Leigh B. Williams

April-June 2016 (SouthPark)
Local Artist Leigh B. Williams

Williams works in acrylics and alcohol inks, and both are represented in the series on display: “Out of the Darkness” and “Majestic Beauty.” Leigh B. Williams specializes in paintings and mixed media work and has a BA in Fine Arts from the College of William and Mary. She currently exhibits and sells her work primarily in the Southeast and her work can be seen at Ciel Gallery in Charlotte, NC. She is an active member of several art organizations, including ArtsCharlotte, and conducts workshops and demonstrations for both adults and children.

Out of the Depths

March-April 2016 (Matthews & SouthPark)
Church at Charlotte Artists

Out of the Depths is a multi-faceted journey utilizing music, writing, and visual art to spiritually prepare the congregation for Easter Sunday and continue the celebration afterwards. The central theme of the project is a spiritual pilgrimage from darkness to light over the course of eight weeks. In the Gallery, eight original works of visual art created by Church at Charlotte artists, were complemented by the lyrics of the eight songs in the project. The songs, some original pieces and some retuned hymns, were all newly recorded by Church at Charlotte musicians and technical engineers and will be released over eight weeks. In addition to the visual art pieces and songs, eight Church at Charlotte writers wrote devotional pieces which were emailed out weekly and posted to the Church at Charlotte blog. Prints of the eight visual pieces were displayed at the Matthews campus.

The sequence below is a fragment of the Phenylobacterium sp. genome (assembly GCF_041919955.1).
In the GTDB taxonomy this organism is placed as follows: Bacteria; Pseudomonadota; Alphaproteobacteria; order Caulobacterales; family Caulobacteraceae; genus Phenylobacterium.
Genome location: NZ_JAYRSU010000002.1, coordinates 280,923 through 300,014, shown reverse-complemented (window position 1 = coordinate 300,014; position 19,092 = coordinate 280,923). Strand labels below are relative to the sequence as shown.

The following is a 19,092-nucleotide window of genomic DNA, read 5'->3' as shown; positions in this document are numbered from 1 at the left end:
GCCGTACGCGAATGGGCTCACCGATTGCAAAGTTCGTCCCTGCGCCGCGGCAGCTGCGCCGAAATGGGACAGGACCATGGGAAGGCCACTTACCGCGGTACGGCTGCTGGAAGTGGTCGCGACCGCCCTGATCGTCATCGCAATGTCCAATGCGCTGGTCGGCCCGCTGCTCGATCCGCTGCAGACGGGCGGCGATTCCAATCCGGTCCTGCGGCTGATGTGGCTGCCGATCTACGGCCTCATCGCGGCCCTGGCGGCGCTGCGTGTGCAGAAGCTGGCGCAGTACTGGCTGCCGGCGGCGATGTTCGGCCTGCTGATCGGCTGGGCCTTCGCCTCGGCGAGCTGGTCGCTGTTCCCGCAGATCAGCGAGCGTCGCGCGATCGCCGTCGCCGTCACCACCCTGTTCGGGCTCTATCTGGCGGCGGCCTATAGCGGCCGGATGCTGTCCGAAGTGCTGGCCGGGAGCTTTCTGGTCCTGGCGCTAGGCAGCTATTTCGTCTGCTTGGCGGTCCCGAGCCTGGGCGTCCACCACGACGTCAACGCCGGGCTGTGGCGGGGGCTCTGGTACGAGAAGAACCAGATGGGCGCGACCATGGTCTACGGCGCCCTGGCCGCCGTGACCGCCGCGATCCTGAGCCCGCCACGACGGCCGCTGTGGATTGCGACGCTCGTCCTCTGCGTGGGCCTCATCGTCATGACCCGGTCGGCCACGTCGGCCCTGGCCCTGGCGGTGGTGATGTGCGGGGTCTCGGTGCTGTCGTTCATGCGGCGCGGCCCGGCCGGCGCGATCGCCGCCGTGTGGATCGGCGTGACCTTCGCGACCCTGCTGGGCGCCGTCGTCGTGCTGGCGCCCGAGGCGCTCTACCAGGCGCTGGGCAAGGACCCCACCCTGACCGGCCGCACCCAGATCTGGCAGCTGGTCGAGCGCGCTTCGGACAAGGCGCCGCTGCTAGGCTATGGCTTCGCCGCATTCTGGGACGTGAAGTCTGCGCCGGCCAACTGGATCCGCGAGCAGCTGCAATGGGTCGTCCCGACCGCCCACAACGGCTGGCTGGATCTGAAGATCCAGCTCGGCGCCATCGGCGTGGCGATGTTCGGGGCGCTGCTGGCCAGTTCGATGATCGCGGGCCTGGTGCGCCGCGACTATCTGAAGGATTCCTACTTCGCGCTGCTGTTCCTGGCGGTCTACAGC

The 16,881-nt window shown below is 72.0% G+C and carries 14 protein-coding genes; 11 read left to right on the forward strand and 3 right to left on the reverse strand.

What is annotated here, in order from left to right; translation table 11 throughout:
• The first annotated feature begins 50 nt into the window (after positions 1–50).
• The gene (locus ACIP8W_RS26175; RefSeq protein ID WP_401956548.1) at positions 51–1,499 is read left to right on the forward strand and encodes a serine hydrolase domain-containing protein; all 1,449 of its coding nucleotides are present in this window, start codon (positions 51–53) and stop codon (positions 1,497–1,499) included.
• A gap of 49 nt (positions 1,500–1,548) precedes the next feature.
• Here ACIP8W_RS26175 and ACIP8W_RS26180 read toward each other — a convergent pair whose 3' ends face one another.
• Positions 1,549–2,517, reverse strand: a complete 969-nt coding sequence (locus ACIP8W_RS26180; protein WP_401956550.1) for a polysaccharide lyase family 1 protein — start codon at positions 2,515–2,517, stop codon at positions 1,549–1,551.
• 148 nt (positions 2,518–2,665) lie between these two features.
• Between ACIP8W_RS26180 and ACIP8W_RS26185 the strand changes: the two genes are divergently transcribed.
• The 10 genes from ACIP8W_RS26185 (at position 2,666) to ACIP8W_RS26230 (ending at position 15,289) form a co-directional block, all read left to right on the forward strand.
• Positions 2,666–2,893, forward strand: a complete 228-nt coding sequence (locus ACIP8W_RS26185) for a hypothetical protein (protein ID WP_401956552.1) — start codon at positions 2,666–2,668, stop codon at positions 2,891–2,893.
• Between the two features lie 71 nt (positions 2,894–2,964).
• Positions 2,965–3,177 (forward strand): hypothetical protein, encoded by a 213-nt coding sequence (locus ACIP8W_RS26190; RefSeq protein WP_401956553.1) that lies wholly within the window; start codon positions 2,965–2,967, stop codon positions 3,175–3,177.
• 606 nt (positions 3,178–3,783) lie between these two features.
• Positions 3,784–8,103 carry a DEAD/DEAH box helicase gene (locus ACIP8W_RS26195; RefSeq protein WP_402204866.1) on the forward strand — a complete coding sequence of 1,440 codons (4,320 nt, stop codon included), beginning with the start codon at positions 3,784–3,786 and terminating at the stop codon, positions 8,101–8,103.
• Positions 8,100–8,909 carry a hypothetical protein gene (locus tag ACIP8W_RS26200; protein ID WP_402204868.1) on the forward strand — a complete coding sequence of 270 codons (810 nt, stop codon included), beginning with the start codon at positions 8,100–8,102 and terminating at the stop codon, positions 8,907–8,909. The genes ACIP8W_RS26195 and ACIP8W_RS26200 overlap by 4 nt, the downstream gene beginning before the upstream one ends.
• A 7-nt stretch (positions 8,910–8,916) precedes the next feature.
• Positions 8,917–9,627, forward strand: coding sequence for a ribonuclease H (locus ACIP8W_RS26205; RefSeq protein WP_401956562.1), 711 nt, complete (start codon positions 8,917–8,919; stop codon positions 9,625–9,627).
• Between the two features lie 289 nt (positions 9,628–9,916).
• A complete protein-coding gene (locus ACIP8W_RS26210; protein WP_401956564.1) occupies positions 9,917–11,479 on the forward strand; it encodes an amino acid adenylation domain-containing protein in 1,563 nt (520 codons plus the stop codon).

Scribes of Hope II

January-February 2016 (Matthews & SouthPark)
Traveling exhibit from Christians in the Visual Arts (CIVA)

Scribes of Hope II is a traveling exhibit from Christians in the Visual Arts (CIVA). All three Abrahamic faiths emphasize the importance of the written word. Following the work of its original authors, generations of scribes faithfully transcribed these words on parchment and paper and honored the text by illuminating it. For today’s calligraphers there exists a tension between traditional commitments to create work that is legible and a more contemporary view that emphasizes expressing the spirit of the text. Scribes of Hope II embraces this tension. This exhibit features 31 works across a wide range of approaches including: traditional lettering and illumination; artist books and letterpress work showcasing fresh directions in calligraphic design; and letters created by hand and then digitally scanned for further alteration. A few pieces from this exhibit are on display at our Matthews campus.